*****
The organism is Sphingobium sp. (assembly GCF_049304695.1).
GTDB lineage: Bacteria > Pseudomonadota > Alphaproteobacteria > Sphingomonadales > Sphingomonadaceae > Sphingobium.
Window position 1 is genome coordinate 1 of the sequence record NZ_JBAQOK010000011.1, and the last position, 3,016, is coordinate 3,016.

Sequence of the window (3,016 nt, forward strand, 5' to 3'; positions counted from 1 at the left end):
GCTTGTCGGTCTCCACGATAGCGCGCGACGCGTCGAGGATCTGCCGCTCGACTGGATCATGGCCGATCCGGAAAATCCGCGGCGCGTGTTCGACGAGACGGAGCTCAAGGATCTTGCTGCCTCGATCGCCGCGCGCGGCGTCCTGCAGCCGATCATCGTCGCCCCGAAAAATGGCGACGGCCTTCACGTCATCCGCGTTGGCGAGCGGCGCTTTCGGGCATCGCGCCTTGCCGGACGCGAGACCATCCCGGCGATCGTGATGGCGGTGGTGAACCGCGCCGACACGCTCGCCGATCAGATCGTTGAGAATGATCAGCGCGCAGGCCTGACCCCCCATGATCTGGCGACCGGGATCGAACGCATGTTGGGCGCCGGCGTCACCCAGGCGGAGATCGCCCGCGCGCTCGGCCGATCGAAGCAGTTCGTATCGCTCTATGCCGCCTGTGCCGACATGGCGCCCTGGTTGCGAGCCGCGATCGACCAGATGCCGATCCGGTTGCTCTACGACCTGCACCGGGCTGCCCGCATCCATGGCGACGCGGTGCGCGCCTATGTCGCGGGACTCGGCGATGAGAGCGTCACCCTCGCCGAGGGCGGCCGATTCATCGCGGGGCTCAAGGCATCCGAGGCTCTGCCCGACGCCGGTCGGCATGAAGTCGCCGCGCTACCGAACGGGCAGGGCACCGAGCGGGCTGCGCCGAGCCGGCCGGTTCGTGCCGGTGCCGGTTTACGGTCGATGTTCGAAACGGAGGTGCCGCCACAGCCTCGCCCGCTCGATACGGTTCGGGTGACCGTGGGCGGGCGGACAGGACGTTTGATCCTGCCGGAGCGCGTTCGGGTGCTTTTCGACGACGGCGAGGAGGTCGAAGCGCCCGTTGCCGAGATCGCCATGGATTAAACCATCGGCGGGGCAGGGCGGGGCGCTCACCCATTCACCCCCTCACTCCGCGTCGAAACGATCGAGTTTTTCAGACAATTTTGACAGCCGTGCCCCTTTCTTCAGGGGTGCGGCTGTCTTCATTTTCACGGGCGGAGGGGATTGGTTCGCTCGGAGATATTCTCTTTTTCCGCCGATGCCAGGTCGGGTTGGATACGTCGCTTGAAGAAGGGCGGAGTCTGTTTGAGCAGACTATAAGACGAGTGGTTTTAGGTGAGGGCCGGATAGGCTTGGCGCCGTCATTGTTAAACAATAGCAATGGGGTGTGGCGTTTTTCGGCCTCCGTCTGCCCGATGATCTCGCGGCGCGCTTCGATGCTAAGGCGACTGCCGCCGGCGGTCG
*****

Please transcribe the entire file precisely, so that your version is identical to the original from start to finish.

The organism is Sphingobium sp. (assembly GCF_049304695.1).
GTDB lineage: Bacteria > Pseudomonadota > Alphaproteobacteria > Sphingomonadales > Sphingomonadaceae > Sphingobium.
Window position 1 is genome coordinate 1 of the sequence record NZ_JBAQOK010000011.1, and the last position, 3,016, is coordinate 3,016.

Sequence of the window (3,016 nt, forward strand, 5' to 3'; positions counted from 1 at the left end):
GCTTGTCGGTCTCCACGATAGCGCGCGACGCGTCGAGGATCTGCCGCTCGACTGGATCATGGCCGATCCGGAAAATCCGCGGCGCGTGTTCGACGAGACGGAGCTCAAGGATCTTGCTGCCTCGATCGCCGCGCGCGGCGTCCTGCAGCCGATCATCGTCGCCCCGAAAAATGGCGACGGCCTTCACGTCATCCGCGTTGGCGAGCGGCGCTTTCGGGCATCGCGCCTTGCCGGACGCGAGACCATCCCGGCGATCGTGATGGCGGTGGTGAACCGCGCCGACACGCTCGCCGATCAGATCGTTGAGAATGATCAGCGCGCAGGCCTGACCCCCCATGATCTGGCGACCGGGATCGAACGCATGTTGGGCGCCGGCGTCACCCAGGCGGAGATCGCCCGCGCGCTCGGCCGATCGAAGCAGTTCGTATCGCTCTATGCCGCCTGTGCCGACATGGCGCCCTGGTTGCGAGCCGCGATCGACCAGATGCCGATCCGGTTGCTCTACGACCTGCACCGGGCTGCCCGCATCCATGGCGACGCGGTGCGCGCCTATGTCGCGGGACTCGGCGATGAGAGCGTCACCCTCGCCGAGGGCGGCCGATTCATCGCGGGGCTCAAGGCATCCGAGGCTCTGCCCGACGCCGGTCGGCATGAAGTCGCCGCGCTACCGAACGGGCAGGGCACCGAGCGGGCTGCGCCGAGCCGGCCGGTTCGTGCCGGTGCCGGTTTACGGTCGATGTTCGAAACGGAGGTGCCGCCACAGCCTCGCCCGCTCGATACGGTTCGGGTGACCGTGGGCGGGCGGACAGGACGTTTGATCCTGCCGGAGCGCGTTCGGGTGCTTTTCGACGACGGCGAGGAGGTCGAAGCGCCCGTTGCCGAGATCGCCATGGATTAAACCATCGGCGGGGCAGGGCGGGGCGCTCACCCATTCACCCCCTCACTCCGCGTCGAAACGATCGAGTTTTTCAGACAATTTTGACAGCCGTGCCCCTTTCTTCAGGGGTGCGGCTGTCTTCATTTTCACGGGCGGAGGGGATTGGTTCGCTCGGAGATATTCTCTTTTTCCGCCGATGCCAGGTCGGGTTGGATACGTCGCTTGAAGAAGGGCGGAGTCTGTTTGAGCAGACTATAAGACGAGTGGTTTTAGGTGAGGGCCGGATAGGCTTGGCGCCGTCATTGTTAAACAATAGCAATGGGGTGTGGCGTTTTTCGGCCTCCGTCTGCCCGATGATCTCGCGGCGCGCTTCGATGCTAAGGCGACTGCCGCCGGCGGTCG